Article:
Category Archives: Economics (Christian)

How do you solve a problem like the proletariat?


How do you solve a problem like the proletariat?
Keir Martland
19th August 2016

I was particularly struck on reading The Servile State by what appears to be a banal or asinine point:

A man politically free, that is, one who enjoys the right before the law to exercise his energies when he pleases (or not at all if he does not so please), but not possessed by legal right of control over any useful amount of the means of production, we call proletarian, and any considerable class composed of such men we call a proletariat.

Indeed, when lefties come out with such a statement, we are right to ignore them; they usually follow this by advocating state socialism, i.e. centralised control of the means of production by bureaucrats. When someone like Hilaire Belloc writes something like the above, however, I sit up and take note. Belloc, Chesterton, &co advocated not state socialism, nor state capitalism, but distributism, which they saw as the mediaeval economy adapted to modern times. The distributists often have a point, although I’m not necessarily a convert.  Read more

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Thatcherism: What went wrong?


Mustela nivalis

‘“Economics is the method; the object is to change the soul,” Margaret Thatcher declared in 1981, revealing the way in which Thatcherism for her was always about transforming values rather than simply GDP,’ writes Eliza Filby in the Guardian. Filby has also recently published a book about Mrs T., called “God & Mrs Thatcher – The Battle for Britain’s Soul”.

It is clear that in this goal of “changing the soul”, the former prime minister failed (which she herself admitted, apparently: “I cut taxes and I thought we would get a giving society, and we haven’t”). However, her basic idea was not completely off the mark, for the conflict between individual freedom and serfdom is pre-eminently a religious one.

I haven’t read Filby’s book, and if her article is anything to go by, I probably won’t. Filby is not an economist but an historian with a degree from Durham. Predictably, she flunks on the economic causes of Thatcher’s failure.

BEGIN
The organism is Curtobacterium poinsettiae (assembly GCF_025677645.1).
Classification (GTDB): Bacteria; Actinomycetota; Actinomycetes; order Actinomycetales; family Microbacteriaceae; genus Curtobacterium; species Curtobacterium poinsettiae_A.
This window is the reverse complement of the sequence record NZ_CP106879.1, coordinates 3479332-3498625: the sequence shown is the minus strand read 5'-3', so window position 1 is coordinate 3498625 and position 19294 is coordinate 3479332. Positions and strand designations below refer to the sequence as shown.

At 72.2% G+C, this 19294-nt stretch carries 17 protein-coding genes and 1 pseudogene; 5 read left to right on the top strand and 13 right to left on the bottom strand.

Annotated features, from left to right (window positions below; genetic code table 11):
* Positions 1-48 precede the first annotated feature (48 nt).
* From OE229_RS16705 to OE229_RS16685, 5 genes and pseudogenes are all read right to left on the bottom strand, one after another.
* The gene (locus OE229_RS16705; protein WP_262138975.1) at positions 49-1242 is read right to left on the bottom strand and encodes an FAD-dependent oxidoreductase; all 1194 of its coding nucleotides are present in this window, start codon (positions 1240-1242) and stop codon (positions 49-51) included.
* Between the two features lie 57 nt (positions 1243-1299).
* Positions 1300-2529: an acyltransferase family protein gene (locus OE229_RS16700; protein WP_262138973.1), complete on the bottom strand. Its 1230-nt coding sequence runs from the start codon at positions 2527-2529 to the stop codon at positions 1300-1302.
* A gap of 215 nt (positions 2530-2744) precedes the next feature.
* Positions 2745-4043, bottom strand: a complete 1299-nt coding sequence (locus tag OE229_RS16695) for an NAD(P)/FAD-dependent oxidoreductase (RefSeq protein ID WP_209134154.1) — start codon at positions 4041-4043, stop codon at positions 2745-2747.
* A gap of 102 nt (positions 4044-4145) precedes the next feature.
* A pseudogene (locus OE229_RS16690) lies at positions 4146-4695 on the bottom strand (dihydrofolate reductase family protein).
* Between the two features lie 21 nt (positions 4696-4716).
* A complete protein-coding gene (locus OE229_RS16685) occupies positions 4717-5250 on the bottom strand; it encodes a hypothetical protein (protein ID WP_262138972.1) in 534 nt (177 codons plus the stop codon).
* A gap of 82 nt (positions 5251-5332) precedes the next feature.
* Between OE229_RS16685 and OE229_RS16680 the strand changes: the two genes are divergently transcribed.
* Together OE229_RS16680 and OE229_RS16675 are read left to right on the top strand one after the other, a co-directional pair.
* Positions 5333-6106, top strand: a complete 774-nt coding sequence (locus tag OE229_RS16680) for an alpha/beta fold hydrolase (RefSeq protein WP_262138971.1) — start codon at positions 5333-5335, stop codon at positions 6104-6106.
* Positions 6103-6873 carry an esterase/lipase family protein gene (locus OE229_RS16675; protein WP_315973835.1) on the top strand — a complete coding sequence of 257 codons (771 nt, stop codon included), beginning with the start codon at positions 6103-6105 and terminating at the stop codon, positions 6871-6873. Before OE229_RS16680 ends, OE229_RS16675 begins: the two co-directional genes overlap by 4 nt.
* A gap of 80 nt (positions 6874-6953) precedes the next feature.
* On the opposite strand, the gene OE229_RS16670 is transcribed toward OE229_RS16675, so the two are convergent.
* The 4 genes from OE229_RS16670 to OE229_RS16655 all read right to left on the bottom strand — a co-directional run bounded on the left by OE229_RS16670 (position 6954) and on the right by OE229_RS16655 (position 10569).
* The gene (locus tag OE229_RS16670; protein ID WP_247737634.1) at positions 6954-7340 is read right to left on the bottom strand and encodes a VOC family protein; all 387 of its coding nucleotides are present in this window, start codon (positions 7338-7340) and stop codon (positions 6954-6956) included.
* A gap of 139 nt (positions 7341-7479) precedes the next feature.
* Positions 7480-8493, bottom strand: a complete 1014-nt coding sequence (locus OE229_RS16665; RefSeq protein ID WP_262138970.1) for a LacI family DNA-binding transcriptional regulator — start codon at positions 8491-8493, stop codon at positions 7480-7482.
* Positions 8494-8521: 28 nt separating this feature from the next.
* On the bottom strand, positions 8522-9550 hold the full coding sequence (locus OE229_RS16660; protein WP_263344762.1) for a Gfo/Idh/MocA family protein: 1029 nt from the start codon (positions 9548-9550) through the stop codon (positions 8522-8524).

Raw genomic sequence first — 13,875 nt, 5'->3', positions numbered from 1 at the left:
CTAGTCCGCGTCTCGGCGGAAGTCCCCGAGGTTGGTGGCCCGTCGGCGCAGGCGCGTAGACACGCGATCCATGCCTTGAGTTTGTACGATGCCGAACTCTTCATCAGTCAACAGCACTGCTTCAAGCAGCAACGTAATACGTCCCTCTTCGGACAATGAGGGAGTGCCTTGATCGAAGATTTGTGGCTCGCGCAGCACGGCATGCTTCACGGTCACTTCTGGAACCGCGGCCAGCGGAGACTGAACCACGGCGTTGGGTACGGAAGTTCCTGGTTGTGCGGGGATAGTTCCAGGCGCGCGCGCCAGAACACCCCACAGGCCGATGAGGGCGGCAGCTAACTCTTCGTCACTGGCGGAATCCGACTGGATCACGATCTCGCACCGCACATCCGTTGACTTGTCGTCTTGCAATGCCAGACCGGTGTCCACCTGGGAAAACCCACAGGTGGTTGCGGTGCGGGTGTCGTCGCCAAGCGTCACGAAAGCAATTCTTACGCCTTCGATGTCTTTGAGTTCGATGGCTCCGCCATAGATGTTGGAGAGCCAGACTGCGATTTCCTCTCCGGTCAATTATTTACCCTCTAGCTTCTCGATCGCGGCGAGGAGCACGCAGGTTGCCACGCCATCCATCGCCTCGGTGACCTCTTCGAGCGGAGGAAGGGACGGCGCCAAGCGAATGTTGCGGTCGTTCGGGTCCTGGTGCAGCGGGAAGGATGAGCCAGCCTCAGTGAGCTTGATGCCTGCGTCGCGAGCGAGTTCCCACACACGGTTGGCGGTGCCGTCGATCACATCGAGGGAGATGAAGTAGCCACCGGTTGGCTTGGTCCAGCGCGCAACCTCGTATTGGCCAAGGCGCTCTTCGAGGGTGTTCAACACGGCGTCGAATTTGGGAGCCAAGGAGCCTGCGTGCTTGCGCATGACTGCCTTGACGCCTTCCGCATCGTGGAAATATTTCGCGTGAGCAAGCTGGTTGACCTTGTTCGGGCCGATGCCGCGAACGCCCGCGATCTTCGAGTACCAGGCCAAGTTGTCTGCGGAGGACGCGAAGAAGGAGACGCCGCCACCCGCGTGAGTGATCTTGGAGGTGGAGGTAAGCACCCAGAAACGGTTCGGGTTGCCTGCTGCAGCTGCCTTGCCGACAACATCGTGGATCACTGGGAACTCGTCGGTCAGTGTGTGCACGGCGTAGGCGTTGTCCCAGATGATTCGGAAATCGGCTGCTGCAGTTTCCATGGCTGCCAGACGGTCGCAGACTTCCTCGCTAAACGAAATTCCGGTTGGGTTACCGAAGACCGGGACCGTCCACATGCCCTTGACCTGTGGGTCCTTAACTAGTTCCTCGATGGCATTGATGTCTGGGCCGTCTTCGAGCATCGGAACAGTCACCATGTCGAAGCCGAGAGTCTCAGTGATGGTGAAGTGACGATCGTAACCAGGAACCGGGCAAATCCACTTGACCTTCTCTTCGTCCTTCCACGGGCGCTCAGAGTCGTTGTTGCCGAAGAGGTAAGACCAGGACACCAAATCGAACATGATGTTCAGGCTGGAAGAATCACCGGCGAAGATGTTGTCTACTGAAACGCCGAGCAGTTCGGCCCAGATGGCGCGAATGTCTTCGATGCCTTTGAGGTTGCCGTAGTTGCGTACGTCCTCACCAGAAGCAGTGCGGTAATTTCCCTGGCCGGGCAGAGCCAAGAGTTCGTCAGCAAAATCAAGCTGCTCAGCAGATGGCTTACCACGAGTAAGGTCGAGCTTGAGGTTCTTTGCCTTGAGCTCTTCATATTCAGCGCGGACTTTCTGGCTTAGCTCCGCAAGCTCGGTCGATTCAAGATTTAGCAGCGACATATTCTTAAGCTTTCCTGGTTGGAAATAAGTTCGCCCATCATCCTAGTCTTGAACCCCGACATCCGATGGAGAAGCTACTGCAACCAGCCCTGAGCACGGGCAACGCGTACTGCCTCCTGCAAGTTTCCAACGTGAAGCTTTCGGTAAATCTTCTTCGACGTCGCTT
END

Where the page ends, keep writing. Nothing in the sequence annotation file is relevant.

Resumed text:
‘Thatcherism laid the foundations for a culture in which individualism and self-reliance could thrive, but ultimately it created a culture in which only selfishness and excess were rewarded. Thatcher liked to quote John Wesley’s mantra, “Earn all you can, save all you can and give all you can,” and yet it was only ever the first instruction that was sufficiently encouraged.’

Yes Eliza, but why? Why was ‘saving’ not encouraged? And why not ‘giving’ either?

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The “Social Gospel” of the CofE Bishops is in Fact a “Statist Gospel” – And: The Importance of “Sanctions”


Mustela nivalis

Here is a new article by Gary North. In it he attacks a) the promoters of the “social gospel”, i.e. Christians who think that because helping the poor etc. is the moral thing to do the state should do it (as the CofE bishops have said again recently); AND he attacks b) people who oppose this position in a soaking wet, useless way, i.e. those who say “that the Bible doesn’t apply to anything outside of individual salvation and family government.” Specifically, he attacks Matthew Lynn of the Telegraph, who these days criticised the bishops for their intervention in the election campaign. North states that while the “social gospel” is in fact a “statist gospel”, most of those who oppose the “social gospel” are trying to “beat something with nothing”. They are trying to beat a (generally perceived) moral position by saying that there is no ground for a moral societal position in the Bible; that it’s only about the individual and the family. Not so, says North. The Bible is also, and very much so, about society and how to run it. But it mandates not socialism, North states, not even Keynesianism, but free market capitalism. THAT is the true “social gospel”. And THAT is what people opposing the “statist gospel” should be saying. Only they don’t because that would mean opposing the interventionist state, the modern manifestation of “power religion”.

The basis for North’s position that the Bible does indeed mandate a certain way of organising society is to be found all over the Bible. Today I will talk about an important aspect of that notion, namely “sanctions”. In the books of Moses in the Old Testament we find the ground rules laid down by God (or so we are told). Now, there have been some questions raised in this forum as to whether these rules are actually God’s or whether they exist independently of God, just as the rule 2 + 2 = 4. However, this is not the crucial point with regard to organising society. There are other, more crucial points: Is God sovereign? And if not, who is? That’s the ownership question. Another crucial point is this: What happens when the rules are ignored? And what happens when they are adhered to? In other words: is there a point in acknowledging them at all?

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